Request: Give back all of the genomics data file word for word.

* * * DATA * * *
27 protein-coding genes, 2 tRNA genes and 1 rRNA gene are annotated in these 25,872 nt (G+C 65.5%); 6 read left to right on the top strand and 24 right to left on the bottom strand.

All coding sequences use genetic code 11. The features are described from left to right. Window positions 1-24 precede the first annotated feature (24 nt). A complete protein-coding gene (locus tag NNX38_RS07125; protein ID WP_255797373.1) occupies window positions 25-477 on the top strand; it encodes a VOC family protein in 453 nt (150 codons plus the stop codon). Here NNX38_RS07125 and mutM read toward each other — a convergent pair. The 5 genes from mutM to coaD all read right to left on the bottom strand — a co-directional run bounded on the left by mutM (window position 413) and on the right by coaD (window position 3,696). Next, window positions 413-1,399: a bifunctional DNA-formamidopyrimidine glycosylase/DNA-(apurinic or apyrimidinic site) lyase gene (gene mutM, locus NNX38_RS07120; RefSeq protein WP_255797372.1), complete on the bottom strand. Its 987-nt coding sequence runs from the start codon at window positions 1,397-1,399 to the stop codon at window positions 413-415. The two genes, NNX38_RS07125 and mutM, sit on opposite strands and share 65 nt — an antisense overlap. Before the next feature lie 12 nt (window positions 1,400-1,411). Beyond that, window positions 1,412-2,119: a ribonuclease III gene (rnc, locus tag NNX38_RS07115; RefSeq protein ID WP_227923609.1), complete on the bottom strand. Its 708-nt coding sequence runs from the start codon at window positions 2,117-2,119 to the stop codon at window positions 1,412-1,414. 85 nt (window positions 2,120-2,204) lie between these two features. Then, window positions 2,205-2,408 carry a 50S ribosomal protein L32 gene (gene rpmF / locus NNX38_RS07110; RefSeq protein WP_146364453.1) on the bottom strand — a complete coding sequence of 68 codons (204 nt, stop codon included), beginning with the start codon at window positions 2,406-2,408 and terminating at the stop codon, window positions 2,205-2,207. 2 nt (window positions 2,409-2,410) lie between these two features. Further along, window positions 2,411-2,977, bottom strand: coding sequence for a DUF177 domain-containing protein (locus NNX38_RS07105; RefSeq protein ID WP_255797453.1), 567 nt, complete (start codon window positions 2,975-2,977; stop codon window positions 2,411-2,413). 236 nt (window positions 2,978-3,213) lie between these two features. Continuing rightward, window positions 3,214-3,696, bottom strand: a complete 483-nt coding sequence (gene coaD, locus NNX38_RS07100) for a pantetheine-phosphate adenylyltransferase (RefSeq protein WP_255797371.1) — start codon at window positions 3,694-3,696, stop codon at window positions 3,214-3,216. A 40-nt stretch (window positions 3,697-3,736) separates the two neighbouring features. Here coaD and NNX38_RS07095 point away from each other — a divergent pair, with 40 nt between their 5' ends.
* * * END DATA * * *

27 protein-coding genes, 2 tRNA genes and 1 rRNA gene are annotated in these 25,872 nt (G+C 65.5%); 6 read left to right on the top strand and 24 right to left on the bottom strand.

All coding sequences use genetic code 11. The features are described from left to right. Window positions 1-24 precede the first annotated feature (24 nt). A complete protein-coding gene (locus tag NNX38_RS07125; protein ID WP_255797373.1) occupies window positions 25-477 on the top strand; it encodes a VOC family protein in 453 nt (150 codons plus the stop codon). Here NNX38_RS07125 and mutM read toward each other — a convergent pair. The 5 genes from mutM to coaD all read right to left on the bottom strand — a co-directional run bounded on the left by mutM (window position 413) and on the right by coaD (window position 3,696). Next, window positions 413-1,399: a bifunctional DNA-formamidopyrimidine glycosylase/DNA-(apurinic or apyrimidinic site) lyase gene (gene mutM, locus NNX38_RS07120; RefSeq protein WP_255797372.1), complete on the bottom strand. Its 987-nt coding sequence runs from the start codon at window positions 1,397-1,399 to the stop codon at window positions 413-415. The two genes, NNX38_RS07125 and mutM, sit on opposite strands and share 65 nt — an antisense overlap. Before the next feature lie 12 nt (window positions 1,400-1,411). Beyond that, window positions 1,412-2,119: a ribonuclease III gene (rnc, locus tag NNX38_RS07115; RefSeq protein ID WP_227923609.1), complete on the bottom strand. Its 708-nt coding sequence runs from the start codon at window positions 2,117-2,119 to the stop codon at window positions 1,412-1,414. 85 nt (window positions 2,120-2,204) lie between these two features. Then, window positions 2,205-2,408 carry a 50S ribosomal protein L32 gene (gene rpmF / locus NNX38_RS07110; RefSeq protein WP_146364453.1) on the bottom strand — a complete coding sequence of 68 codons (204 nt, stop codon included), beginning with the start codon at window positions 2,406-2,408 and terminating at the stop codon, window positions 2,205-2,207. 2 nt (window positions 2,409-2,410) lie between these two features. Further along, window positions 2,411-2,977, bottom strand: coding sequence for a DUF177 domain-containing protein (locus NNX38_RS07105; RefSeq protein ID WP_255797453.1), 567 nt, complete (start codon window positions 2,975-2,977; stop codon window positions 2,411-2,413). 236 nt (window positions 2,978-3,213) lie between these two features. Continuing rightward, window positions 3,214-3,696, bottom strand: a complete 483-nt coding sequence (gene coaD, locus NNX38_RS07100) for a pantetheine-phosphate adenylyltransferase (RefSeq protein WP_255797371.1) — start codon at window positions 3,694-3,696, stop codon at window positions 3,214-3,216. A 40-nt stretch (window positions 3,697-3,736) separates the two neighbouring features. Here coaD and NNX38_RS07095 point away from each other — a divergent pair, with 40 nt between their 5' ends.